How Discrimination is Deep Rooted in Our Society

How Discrimination is Deep Rooted in Our Society

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Societal discrimination
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I have been associated with the social sector for nearly a decade and while I have had my fair share of disappointments and cherished triumphs but what I value the most is interacting with people from diverse backgrounds. This experience has impacted my world view, mostly for the good. Looking back I find myself to be more mature and humble and while some of this can be attributed to growing old but my experience as a social worker has most certainly played a vital role.

It is because of the experiences that I have gathered in the line of my work that I am able to relate to the concerns of the so-called blue collar workers and feel perplexed at the discrimination that we mete out to them as a society.

I distinctly remember one incident when I was working with a rights based organization that took pride in standing for the causes of social protection and poverty alleviation. One morning I walked into the office kitchen to make myself a cup of tea. As soon as I picked up a mug, the office chef plunged forward and snatched the mug away. Baffled, I asked, “Kia howa, bhai?” (i.e. “What happened, brother?”) to which he responded, “Sir this is William’s mug.” Still confused I asked, “So what?” To this inquiry he tried to mumble a justification that did not make much sense. I took the cup from him and told him that William and I were on cordial terms and he wouldn’t mind me using his mug.

For those of you who still can’t grasp what happened, it is a common norm that utensils used by domestic help – be it Christians or Muslims – are kept separately. Some justify this under the pretext of religion while some find refuge under hygiene concerns.

Interestingly, few weeks later a senior executive who incidentally was William’s namesake visited our office and had lunch with the whole team. He was, however was not discriminated against on religious grounds and enthusiastically served lunch in the same utensils as those used by the rest of the staff.

This clearly went to expose the classist mentality of those working for an organization that ironically stood for non-discrimination and equality.

Unfortunately, this classism is wide spread and the discriminatory practices are not merely limited to separating utensils. For instance, it is customary in most households for the domestic help to sit on the floor while we would sit comfortably cushioned in our sofas.

Similarly, the dark and gloomy living quarters that are bestowed to the domestic help hold a striking resemblance to a prison cell. This alone goes to show the lack of empathy that we as a society feel for those less privileged than us.

So involved have we become with preserving this classist status quo, that the high and mighty are now making attempts to institutionalize it. A recent circular by the Secretary of Lahore Defense Club disbars servants, maids and drivers from entering the  lobby, library, all restaurants, sports halls, grounds and all offices except the cash counters. Now I am just presuming that the cash counters are exempted because these domestic helps have to stand in ques to pay the bills of their benevolent masters. One wonders why bother with this circular at all? Why not just put a sign outside the club stating, “Pets and domestic help not allowed!” But then again, I’m unsure about the pets!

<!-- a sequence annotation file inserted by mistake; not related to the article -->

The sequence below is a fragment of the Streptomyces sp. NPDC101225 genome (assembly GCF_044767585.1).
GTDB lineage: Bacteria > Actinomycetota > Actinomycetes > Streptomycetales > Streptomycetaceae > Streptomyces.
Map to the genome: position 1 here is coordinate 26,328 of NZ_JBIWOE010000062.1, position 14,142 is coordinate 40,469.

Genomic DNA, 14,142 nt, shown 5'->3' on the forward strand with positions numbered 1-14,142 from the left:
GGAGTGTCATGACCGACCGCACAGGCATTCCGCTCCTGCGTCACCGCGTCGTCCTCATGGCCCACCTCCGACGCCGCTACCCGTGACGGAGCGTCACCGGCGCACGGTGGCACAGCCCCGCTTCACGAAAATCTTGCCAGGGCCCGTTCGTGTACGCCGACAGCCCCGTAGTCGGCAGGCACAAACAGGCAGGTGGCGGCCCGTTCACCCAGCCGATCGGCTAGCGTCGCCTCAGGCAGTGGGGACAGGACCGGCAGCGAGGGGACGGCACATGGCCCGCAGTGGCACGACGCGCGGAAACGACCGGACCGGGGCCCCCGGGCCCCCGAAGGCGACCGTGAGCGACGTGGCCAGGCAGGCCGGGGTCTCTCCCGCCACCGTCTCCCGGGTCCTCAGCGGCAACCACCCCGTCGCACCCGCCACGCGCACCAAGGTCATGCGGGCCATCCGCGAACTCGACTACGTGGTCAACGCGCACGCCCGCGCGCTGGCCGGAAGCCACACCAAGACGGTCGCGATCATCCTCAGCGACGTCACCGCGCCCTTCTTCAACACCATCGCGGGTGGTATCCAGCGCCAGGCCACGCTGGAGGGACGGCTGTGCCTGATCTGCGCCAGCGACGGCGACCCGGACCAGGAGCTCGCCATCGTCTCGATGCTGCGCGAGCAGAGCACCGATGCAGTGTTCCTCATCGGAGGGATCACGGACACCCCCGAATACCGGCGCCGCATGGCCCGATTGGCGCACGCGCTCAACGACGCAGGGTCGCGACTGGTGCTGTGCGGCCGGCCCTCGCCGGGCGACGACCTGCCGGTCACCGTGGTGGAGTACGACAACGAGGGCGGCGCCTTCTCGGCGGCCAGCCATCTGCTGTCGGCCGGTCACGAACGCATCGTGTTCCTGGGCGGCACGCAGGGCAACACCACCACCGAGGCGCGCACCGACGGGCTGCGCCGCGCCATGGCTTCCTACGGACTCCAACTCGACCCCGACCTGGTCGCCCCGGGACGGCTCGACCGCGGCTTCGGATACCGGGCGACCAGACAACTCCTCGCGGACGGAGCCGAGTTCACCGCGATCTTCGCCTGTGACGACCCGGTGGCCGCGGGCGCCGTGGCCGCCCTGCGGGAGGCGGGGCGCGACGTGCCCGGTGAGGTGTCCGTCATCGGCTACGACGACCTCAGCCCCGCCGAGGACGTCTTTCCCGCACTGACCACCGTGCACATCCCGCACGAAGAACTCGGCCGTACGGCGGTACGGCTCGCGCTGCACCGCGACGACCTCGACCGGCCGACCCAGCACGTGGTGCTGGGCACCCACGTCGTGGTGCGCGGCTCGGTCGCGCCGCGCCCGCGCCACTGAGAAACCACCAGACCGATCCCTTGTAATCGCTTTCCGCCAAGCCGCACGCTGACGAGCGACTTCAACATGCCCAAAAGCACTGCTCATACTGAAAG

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Similarly last year a circular by Creek Vista towers in DHA Karachi asked the owners not to give their elevator access cards to servants as the blue collar workers were allowed to use the cargo lifts only. I can only imagine the look of horror on the faces of the residents at the sight of sharing an elevator with a maid! Sadly, the management does not even realize that with this directive they equated humans with life-less cargo. Clearly education has failed on these souls.

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The recent case of alleged torture of a minor girl, Tayyaba in Islamabad by the family of a session judge highlights that we as a society have failed to walk the talk. First and foremost it does not require a rocket scientist to understand that Tayyaba should not have been doing domestic chores and should rather have been attending school. More importantly, it is not lack of awareness but lack of humanity that made the employers subject the 10 year old child to harsh torture – something neither them nor us would do to discipline our own children! Is it possible, that the indoctrination of classism over the generations has become so deep rooted that we have simply become oblivious to our horrendous actions?

As repulsive as each of these cases are, they offer us with an opportunity to reflect upon our actions and decide if this is truly how we should be treating those who work long hours to cook for us, clean up our mess and tend to our children? They do all this for a salary which is mostly below the minimum wage and a job that has no annual holidays or medical insurance! Yet we have the audacity to belittle those who ardently take care of us nevertheless.

No matter what you’ve been socialized to believe, bear in mind that apathy and cruelty is never alright. If you’re among those who treat their domestic help with disrespect, then at least have the courtesy to own up to the fact that you’re a dishonourable person who deserves neither the society’s respect nor your employee’s goodwill.

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